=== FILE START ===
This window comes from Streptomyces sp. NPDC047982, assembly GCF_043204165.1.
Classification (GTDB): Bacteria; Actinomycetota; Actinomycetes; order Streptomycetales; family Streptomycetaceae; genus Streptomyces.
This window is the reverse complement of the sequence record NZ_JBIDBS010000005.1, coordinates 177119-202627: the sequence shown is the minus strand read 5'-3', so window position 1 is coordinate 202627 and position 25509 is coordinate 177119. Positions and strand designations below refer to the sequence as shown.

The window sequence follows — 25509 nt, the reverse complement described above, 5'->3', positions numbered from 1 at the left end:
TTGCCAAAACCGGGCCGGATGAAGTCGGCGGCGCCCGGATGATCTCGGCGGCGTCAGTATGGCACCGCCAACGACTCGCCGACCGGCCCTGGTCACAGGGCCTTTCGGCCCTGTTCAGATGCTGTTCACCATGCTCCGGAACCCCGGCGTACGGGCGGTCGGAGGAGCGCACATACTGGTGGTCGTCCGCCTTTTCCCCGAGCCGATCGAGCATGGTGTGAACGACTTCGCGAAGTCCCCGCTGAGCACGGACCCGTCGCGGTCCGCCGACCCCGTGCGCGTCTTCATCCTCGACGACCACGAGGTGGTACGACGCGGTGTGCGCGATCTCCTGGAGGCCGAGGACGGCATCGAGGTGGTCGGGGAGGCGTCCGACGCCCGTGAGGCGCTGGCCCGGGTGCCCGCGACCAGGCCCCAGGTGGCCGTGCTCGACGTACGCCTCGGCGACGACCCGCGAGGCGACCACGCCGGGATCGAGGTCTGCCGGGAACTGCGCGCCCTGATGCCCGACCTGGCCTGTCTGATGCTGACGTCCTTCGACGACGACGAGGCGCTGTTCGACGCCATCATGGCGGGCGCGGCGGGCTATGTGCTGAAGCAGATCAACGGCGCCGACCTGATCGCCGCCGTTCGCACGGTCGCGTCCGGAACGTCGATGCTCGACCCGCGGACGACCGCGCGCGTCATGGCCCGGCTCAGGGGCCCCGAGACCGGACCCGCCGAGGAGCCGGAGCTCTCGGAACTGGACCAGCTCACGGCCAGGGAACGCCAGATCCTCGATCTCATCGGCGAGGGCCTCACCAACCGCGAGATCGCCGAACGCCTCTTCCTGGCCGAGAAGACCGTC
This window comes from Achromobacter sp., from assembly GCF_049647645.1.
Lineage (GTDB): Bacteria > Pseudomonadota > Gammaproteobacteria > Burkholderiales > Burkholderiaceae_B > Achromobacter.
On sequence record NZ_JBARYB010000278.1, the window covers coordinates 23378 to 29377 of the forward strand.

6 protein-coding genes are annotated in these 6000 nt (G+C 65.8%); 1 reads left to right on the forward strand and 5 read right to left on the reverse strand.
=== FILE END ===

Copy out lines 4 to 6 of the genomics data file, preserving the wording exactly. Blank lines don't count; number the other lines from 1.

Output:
The window sequence follows — 25509 nt, the reverse complement described above, 5'->3', positions numbered from 1 at the left end:
TTGCCAAAACCGGGCCGGATGAAGTCGGCGGCGCCCGGATGATCTCGGCGGCGTCAGTATGGCACCGCCAACGACTCGCCGACCGGCCCTGGTCACAGGGCCTTTCGGCCCTGTTCAGATGCTGTTCACCATGCTCCGGAACCCCGGCGTACGGGCGGTCGGAGGAGCGCACATACTGGTGGTCGTCCGCCTTTTCCCCGAGCCGATCGAGCATGGTGTGAACGACTTCGCGAAGTCCCCGCTGAGCACGGACCCGTCGCGGTCCGCCGACCCCGTGCGCGTCTTCATCCTCGACGACCACGAGGTGGTACGACGCGGTGTGCGCGATCTCCTGGAGGCCGAGGACGGCATCGAGGTGGTCGGGGAGGCGTCCGACGCCCGTGAGGCGCTGGCCCGGGTGCCCGCGACCAGGCCCCAGGTGGCCGTGCTCGACGTACGCCTCGGCGACGACCCGCGAGGCGACCACGCCGGGATCGAGGTCTGCCGGGAACTGCGCGCCCTGATGCCCGACCTGGCCTGTCTGATGCTGACGTCCTTCGACGACGACGAGGCGCTGTTCGACGCCATCATGGCGGGCGCGGCGGGCTATGTGCTGAAGCAGATCAACGGCGCCGACCTGATCGCCGCCGTTCGCACGGTCGCGTCCGGAACGTCGATGCTCGACCCGCGGACGACCGCGCGCGTCATGGCCCGGCTCAGGGGCCCCGAGACCGGACCCGCCGAGGAGCCGGAGCTCTCGGAACTGGACCAGCTCACGGCCAGGGAACGCCAGATCCTCGATCTCATCGGCGAGGGCCTCACCAACCGCGAGATCGCCGAACGCCTCTTCCTGGCCGAGAAGACCGTC
This window comes from Achromobacter sp., from assembly GCF_049647645.1.